“They wish us to keep our dreams a secret from each other, to keep them trapped inside us, when it really only makes us dream more. They are making sly, beautiful women of our cats, no?”
Gideon stood and turned his gaze to the shifting ocean. I stared up at his broad and towering form. There were very few people on the beach as large as Gideon, even fewer with the capacity to command the respect that he could, in his own quiet way.
“Strange days,” he murmured under his breath, possibly only to himself. He used his foot to smooth out the print his body had left in the sand, as if in denial of ever having sat beside me, and began to walk away. “Mr. Kayle,” he added, looking back over his shoulder, “the märt on your chest. I’ve seen it before. Stealing your breath in your sleep. For now, know that it is getting bigger, my friend.”
At that, he set off along the white sand towards the group of communers at the end of the beach.
They were going about their usual business, dancing around their colossal fires, yelling their prayers, invoking their stars. Whether they were finding the answers to the questions in each of their steps and mantras, I didn’t know, but I wasn’t even sure that was the point. Perhaps I had missed something. Perhaps it didn’t matter whether they ever truly understood this broken world, only that they considered themselves privileged enough to be seekers within it. For some that may have been enough.
A warm wind whispered in my ear then slipped away, gesturing me to follow it to some secret place. I got to my feet and trudged up the dune towards the road. Ahead, a rusted signboard read
WELCOME WELKOM BETTYSBAAI
Over time, the wind and the rain had faded its colours and eaten into its metal surface. It creaked and teetered from a pole, each geometric letter glaring like the vacant eye of a dead god, a fallen Argus without sway over a nameless world.
The sun had already been swallowed whole and night was draped over the land. The large bonfires along the shore licked the darkness between the silhouettes of anonymous men, women and children—strangers to each other, strangers to themselves–dancing and chanting the last rites for their left-behind lives.
Andy, is that you?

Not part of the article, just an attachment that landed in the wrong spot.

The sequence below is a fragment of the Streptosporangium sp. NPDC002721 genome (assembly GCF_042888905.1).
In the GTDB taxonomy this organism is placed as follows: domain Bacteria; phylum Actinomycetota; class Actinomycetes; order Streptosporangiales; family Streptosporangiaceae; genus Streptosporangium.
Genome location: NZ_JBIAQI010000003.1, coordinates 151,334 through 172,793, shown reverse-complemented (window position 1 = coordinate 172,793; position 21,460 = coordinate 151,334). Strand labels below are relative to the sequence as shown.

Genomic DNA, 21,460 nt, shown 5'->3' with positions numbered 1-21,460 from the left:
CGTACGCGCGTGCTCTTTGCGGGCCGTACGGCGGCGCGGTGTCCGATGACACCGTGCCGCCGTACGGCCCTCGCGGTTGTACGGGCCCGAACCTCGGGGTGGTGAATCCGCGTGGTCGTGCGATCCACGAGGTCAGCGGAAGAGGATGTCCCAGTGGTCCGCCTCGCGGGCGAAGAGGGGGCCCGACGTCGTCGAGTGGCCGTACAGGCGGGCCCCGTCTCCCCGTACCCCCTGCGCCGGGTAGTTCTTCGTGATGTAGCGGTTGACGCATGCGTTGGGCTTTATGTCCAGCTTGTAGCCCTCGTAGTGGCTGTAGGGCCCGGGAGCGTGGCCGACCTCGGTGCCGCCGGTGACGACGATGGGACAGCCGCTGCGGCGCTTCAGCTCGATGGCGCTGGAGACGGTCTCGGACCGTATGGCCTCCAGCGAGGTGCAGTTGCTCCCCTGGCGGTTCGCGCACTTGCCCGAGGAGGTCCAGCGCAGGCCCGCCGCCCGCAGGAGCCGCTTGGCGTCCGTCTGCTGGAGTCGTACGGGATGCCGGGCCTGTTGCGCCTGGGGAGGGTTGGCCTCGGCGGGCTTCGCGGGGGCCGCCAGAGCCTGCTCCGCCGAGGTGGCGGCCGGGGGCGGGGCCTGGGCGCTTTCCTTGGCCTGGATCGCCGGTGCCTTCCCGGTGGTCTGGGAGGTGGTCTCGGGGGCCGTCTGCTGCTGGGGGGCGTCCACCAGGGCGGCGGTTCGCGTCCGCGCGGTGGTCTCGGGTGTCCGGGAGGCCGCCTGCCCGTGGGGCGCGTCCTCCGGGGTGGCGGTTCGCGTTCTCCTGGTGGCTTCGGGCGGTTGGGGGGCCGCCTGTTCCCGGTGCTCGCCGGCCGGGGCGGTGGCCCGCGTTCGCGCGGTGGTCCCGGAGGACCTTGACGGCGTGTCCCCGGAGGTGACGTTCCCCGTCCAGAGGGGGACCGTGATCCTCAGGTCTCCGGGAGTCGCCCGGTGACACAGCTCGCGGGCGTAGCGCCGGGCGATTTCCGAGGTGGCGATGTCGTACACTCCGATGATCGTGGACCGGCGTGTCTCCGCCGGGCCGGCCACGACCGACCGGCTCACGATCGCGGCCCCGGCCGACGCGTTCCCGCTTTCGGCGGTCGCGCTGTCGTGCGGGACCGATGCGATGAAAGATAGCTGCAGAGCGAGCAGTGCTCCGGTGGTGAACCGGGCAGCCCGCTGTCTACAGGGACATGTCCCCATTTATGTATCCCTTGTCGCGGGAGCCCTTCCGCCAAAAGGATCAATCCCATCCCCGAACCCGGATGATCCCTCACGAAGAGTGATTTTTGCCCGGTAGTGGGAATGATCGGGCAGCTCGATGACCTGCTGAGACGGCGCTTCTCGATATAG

There was a soft rap on the tarp of my tent.
My eyes adjusted to the dimness. Each of the objects in my small space solidified into hard tokens of reality. The crooked silhouette of a person quivered on the side of the tent. I climbed out of bed, opened the entrance, and was hit by the cool night air. Standing before me was a young girl, clenching a shabby teddy bear in her right hand, chewing on the nails of her left.
At first I thought the girl was my daughter, but realised such a visit would be impossible. My daughter was not here. Not on the beach. Not even in the world. My daughter was long dead and this was someone else’s child.
“Did they send you?” I asked as I stepped out. It was still dark but I had no idea for how much longer it would last. I could see the last ribbons of smoke rising from the dying fires in the distance and hear the crackle of enormous embers beneath the babble and murmur of the ocean. The singing and dancing had ended. Most of the communers were asleep.
“Do you have a name?” I asked. She shook her head. “Does your bear? He’s scruffy.”
I wondered how long she had been on the beach, how long it had been since she had seen her family. Did she even remember them, and did they still remember her? Not that it mattered. The longer she stayed, the sooner their faces would become little more than worthless apophenia: Jesus in a slice of burned toast, Mother Mary in a frosted window. She was on the beach and on the beach she would remain. She’d grow up. She’d assimilate. She’d receive her reports and be conditioned to commune. You could bet your life on it, if it were still your life to bet: we were all there to stay.
The girl turned and ran, vanishing into the blackness. I threw on a sweater, grabbed my shoes and made my way up the rickety wooden steps, half-sunken in the dunes and their dull tufts of fynbos shrubberies. I stepped off the sand of the beach, slipped on my shoes, and hiked the winding clay path ahead of me, guided only by the light from the lone white house on the hill.
“What fraction of God’s powers would satisfy you?”
The light of an overhead lamp beamed down on me as I sat in a lone chair in the centre of a stark, featureless room. The rough stone walls were white and bare and a wooden fan
uselessly above the interrogators’ table, accomplishing nothing more than the shifting of stale air.